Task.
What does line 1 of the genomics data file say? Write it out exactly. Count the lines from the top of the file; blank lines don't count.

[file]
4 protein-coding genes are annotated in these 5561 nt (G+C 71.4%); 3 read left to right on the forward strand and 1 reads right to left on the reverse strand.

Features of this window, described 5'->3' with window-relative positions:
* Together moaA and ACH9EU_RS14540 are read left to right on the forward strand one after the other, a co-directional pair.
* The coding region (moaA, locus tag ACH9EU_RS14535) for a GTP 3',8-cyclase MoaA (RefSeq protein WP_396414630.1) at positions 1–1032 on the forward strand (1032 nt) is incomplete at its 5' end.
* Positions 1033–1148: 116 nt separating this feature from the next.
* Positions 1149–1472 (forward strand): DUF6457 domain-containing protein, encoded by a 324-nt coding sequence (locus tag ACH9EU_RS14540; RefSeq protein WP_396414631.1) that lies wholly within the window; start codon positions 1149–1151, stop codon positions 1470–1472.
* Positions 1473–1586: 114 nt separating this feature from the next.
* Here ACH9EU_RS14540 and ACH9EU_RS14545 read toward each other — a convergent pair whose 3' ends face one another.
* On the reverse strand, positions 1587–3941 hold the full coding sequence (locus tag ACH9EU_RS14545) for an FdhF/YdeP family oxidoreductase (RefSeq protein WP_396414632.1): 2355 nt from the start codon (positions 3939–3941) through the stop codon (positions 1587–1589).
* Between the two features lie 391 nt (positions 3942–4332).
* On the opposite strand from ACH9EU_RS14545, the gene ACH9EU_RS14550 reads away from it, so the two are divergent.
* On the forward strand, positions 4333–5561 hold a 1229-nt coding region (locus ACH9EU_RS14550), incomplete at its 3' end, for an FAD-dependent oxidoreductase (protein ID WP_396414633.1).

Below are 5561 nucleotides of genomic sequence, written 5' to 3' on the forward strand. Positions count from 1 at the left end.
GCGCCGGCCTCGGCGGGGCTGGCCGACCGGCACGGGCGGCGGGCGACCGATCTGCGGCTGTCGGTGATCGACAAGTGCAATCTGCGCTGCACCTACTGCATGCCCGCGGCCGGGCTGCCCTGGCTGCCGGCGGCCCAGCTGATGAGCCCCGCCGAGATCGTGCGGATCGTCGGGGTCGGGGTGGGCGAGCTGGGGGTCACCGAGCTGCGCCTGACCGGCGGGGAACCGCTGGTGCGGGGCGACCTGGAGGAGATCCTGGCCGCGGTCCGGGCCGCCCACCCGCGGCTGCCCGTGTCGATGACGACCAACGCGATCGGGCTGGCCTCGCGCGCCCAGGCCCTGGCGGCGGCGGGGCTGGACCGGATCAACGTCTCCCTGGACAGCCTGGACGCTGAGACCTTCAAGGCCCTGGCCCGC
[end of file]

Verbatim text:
4 protein-coding genes are annotated in these 5561 nt (G+C 71.4%); 3 read left to right on the forward strand and 1 reads right to left on the reverse strand.